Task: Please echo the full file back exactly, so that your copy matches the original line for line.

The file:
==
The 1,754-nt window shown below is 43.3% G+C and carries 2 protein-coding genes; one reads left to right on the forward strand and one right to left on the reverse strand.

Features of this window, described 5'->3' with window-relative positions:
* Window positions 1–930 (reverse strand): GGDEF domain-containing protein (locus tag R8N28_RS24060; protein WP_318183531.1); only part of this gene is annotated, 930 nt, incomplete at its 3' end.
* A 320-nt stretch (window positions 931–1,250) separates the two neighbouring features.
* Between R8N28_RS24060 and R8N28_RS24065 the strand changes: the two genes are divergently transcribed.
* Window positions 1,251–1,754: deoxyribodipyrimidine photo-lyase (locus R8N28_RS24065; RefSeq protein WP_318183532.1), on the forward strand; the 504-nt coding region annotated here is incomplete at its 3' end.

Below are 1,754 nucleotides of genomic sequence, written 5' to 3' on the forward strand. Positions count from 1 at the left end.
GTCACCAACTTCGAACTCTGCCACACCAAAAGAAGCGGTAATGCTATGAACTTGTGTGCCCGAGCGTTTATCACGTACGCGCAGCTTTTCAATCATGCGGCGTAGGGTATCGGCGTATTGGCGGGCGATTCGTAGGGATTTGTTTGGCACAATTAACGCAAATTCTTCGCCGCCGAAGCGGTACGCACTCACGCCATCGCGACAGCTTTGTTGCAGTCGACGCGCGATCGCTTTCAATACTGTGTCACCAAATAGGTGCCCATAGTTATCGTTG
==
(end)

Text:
The 1,754-nt window shown below is 43.3% G+C and carries 2 protein-coding genes; one reads left to right on the forward strand and one right to left on the reverse strand.

Features of this window, described 5'->3' with window-relative positions:
* Window positions 1–930 (reverse strand): GGDEF domain-containing protein (locus tag R8N28_RS24060; protein WP_318183531.1); only part of this gene is annotated, 930 nt, incomplete at its 3' end.
* A 320-nt stretch (window positions 931–1,250) separates the two neighbouring features.
* Between R8N28_RS24060 and R8N28_RS24065 the strand changes: the two genes are divergently transcribed.
* Window positions 1,251–1,754: deoxyribodipyrimidine photo-lyase (locus R8N28_RS24065; RefSeq protein WP_318183532.1), on the forward strand; the 504-nt coding region annotated here is incomplete at its 3' end.

Below are 1,754 nucleotides of genomic sequence, written 5' to 3' on the forward strand. Positions count from 1 at the left end.
GTCACCAACTTCGAACTCTGCCACACCAAAAGAAGCGGTAATGCTATGAACTTGTGTGCCCGAGCGTTTATCACGTACGCGCAGCTTTTCAATCATGCGGCGTAGGGTATCGGCGTATTGGCGGGCGATTCGTAGGGATTTGTTTGGCACAATTAACGCAAATTCTTCGCCGCCGAAGCGGTACGCACTCACGCCATCGCGACAGCTTTGTTGCAGTCGACGCGCGATCGCTTTCAATACTGTGTCACCAAATAGGTGCCCATAGTTATCGTTG